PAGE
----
Organic Cathode for High Performance Lithium Batteries
The new, sulfur-based material is more energy-dense, cost-effective, and environmentally friendly than traditional cathodes in lithium batteries
May 31, 2019
The image shows the structural evolution of the new organic battery electrode during the lithiation process. The measurements and calculations suggest that the process has three stages in which Li2, Li4, and Li6 are formed sequentially (shown clockwise in the figure). Image Credit: Adv. Energy Mater. 1900705 (2019)
Scientists have designed a new energy-dense, cost-effective, environmentally friendly, organic cathode material for lithium-ion batteries.
As the demand for lithium batteries continues to rise, scientists are investigating how to optimize cathode materials to improve the overall performance of lithium battery systems. This study opens the pathway to a potential new cost-effective, environmentally friendly, organic cathode material for lithium-ion batteries.
Researchers have designed a new, organic cathode material for lithium-ion (Li-ion) batteries. With sulfur at its core, the material is more energy-dense, cost-effective, and environmentally friendly than traditional cathode materials in Li-ion batteries. When designing the new cathode material, the researchers chose an organodisulfide compound that is only made of light elements like carbon, hydrogen, sulfur, and oxygen and not the heavy metals found in typical Li-ion batteries.
Due to an undesirable compound that dissolves in the electrolyte and diffuses throughout the battery, sulfur can cause adverse reactions that degrade battery performance. The scientists addressed this issue by designing a cathode material in which sulfur atoms are attached to an organic backbone.
The study on the new material shows that the carbonyl group—having a double bond between a carbon atom and an oxygen atom—improves the fast charge-discharge capability of the battery and adds extra capacity.
The researchers used soft x-rays at the In situ and Operando Soft X-ray Spectroscopy (IOS) beamline of the National Synchrotron Light Source II (NSLS-II)—a U.S. Department of Energy (DOE) Office of Science User Facility located at DOE’s Brookhaven National Laboratory—to directly probe the oxygen atom in the organic backbone and study its electronic structure before and after the battery charged and discharged.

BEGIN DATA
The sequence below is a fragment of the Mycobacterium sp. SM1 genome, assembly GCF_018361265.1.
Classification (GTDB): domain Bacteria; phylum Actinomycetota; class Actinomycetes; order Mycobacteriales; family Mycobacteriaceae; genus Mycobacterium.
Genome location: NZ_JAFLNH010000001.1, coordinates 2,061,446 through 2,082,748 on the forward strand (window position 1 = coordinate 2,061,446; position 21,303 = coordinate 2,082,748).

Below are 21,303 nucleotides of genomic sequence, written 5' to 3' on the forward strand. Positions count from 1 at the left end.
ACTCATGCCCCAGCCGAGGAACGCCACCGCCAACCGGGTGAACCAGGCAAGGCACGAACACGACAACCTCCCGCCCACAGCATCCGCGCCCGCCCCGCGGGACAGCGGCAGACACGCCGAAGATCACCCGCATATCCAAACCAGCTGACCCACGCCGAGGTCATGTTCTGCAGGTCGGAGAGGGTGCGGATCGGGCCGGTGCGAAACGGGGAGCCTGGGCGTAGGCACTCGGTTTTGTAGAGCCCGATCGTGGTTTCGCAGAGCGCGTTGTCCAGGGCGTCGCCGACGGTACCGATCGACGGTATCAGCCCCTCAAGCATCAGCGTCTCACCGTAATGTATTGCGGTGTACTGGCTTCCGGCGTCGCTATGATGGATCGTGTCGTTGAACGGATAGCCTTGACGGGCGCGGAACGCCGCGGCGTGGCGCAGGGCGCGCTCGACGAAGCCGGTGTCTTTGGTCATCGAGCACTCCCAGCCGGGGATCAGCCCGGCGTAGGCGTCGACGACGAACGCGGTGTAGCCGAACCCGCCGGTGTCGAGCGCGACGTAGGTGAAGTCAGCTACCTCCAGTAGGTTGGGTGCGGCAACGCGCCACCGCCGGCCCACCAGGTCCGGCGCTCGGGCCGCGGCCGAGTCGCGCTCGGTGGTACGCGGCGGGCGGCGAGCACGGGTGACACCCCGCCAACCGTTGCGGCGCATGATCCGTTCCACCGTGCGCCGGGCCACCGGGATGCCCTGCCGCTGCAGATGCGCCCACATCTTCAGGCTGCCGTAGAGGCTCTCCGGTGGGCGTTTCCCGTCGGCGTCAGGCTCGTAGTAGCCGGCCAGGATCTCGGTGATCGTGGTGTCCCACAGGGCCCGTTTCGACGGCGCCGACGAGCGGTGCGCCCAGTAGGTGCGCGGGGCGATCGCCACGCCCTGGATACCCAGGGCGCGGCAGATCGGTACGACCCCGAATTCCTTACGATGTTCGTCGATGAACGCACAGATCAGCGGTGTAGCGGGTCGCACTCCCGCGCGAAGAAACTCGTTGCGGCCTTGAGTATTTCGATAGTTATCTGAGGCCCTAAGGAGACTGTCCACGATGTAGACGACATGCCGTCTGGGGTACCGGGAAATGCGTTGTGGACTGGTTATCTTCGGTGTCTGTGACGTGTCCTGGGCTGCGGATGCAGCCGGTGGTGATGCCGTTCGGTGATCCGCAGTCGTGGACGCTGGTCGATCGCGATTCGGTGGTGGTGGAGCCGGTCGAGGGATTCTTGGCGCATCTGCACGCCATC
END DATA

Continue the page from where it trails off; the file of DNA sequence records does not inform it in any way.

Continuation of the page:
Additionally, the scientists used NSLS-II's X-ray Powder Diffraction (XPD) beamline and Tender Energy X-ray Absorption Spectroscopy (TES) beamline to verify the theoretically predicted structure of the material.
The results from NSLS-II and additional experiments at the Canadian Light Source enabled the scientists to successfully confirm the battery’s charge-discharge capacity provided by the sulfur atoms. The researchers say this study provides a new strategy for improving the performance of sulfur-based cathodes for high performance Li-ion batteries.
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Feature Story: “Scientists Design Organic Cathode for High Performance Batteries”
Brookhaven National Laboratory
Brookhaven National Laboratory
Z. Shadike, H.-S. Lee, C. Tian, K. Sun, L. Song, E. Hu, I. Waluyo, A. Hunt, S. Ghose, Y. Hu, J. Zhou, J. Wang, P. Northrup, S.-M. Bak, X.-Q. Yang, Synthesis and Characterization of a Molecularly Designed High-Performance Organodisulfide as Cathode Material for Lithium Batteries, Adv. Energy Mater. 1900705 (2019). DOI: 10.1002/aenm.201900705
The work at Brookhaven National Laboratory was supported by the Assistant Secretary for Energy Efficiency and Renewable Energy, Vehicle Technology Office of the U.S. Department of Energy through the Advanced Battery Materials Research (BMR) Program, including Battery500 Consortium under contract DESC0012704. This research used resources at beamlines 8-BM (TES), 28-ID-2 (XPD), and 23-ID-2 (IOS) of the National Synchrotron Light Source II, a U.S. Department of Energy (DOE) Office of Science User Facility operated for the DOE Office of Science by Brookhaven National Laboratory under Contract No. DE-SC0012704. This work was supported by the Natural Science Foundation of Jiangxi Province of China (20142BAB212006). Work at the Canadian Light Source was supported by the CFI, the NSERC, the University of Saskatchewan, the Government of Saskatchewan, Western Economic Diversification Canada, the National Research Council Canada, and the Canadian Institutes of Health Research.
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